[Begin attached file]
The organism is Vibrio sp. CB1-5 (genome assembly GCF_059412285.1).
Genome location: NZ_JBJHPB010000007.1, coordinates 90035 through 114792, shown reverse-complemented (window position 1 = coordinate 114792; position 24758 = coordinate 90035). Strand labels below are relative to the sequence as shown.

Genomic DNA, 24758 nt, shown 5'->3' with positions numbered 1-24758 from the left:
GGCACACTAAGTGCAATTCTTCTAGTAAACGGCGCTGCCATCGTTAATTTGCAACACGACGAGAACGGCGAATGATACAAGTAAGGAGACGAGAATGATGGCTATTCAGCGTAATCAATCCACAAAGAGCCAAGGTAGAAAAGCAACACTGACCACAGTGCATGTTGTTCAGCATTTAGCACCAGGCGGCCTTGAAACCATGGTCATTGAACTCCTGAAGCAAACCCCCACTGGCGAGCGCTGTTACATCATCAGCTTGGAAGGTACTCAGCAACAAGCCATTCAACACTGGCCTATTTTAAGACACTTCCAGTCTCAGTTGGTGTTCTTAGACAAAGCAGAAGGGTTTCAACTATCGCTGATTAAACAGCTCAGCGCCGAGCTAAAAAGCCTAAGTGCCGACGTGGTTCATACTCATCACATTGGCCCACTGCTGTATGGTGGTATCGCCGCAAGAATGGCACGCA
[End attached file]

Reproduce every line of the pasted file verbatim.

The organism is Vibrio sp. CB1-5 (genome assembly GCF_059412285.1).
Genome location: NZ_JBJHPB010000007.1, coordinates 90035 through 114792, shown reverse-complemented (window position 1 = coordinate 114792; position 24758 = coordinate 90035). Strand labels below are relative to the sequence as shown.

Genomic DNA, 24758 nt, shown 5'->3' with positions numbered 1-24758 from the left:
GGCACACTAAGTGCAATTCTTCTAGTAAACGGCGCTGCCATCGTTAATTTGCAACACGACGAGAACGGCGAATGATACAAGTAAGGAGACGAGAATGATGGCTATTCAGCGTAATCAATCCACAAAGAGCCAAGGTAGAAAAGCAACACTGACCACAGTGCATGTTGTTCAGCATTTAGCACCAGGCGGCCTTGAAACCATGGTCATTGAACTCCTGAAGCAAACCCCCACTGGCGAGCGCTGTTACATCATCAGCTTGGAAGGTACTCAGCAACAAGCCATTCAACACTGGCCTATTTTAAGACACTTCCAGTCTCAGTTGGTGTTCTTAGACAAAGCAGAAGGGTTTCAACTATCGCTGATTAAACAGCTCAGCGCCGAGCTAAAAAGCCTAAGTGCCGACGTGGTTCATACTCATCACATTGGCCCACTGCTGTATGGTGGTATCGCCGCAAGAATGGCACGCA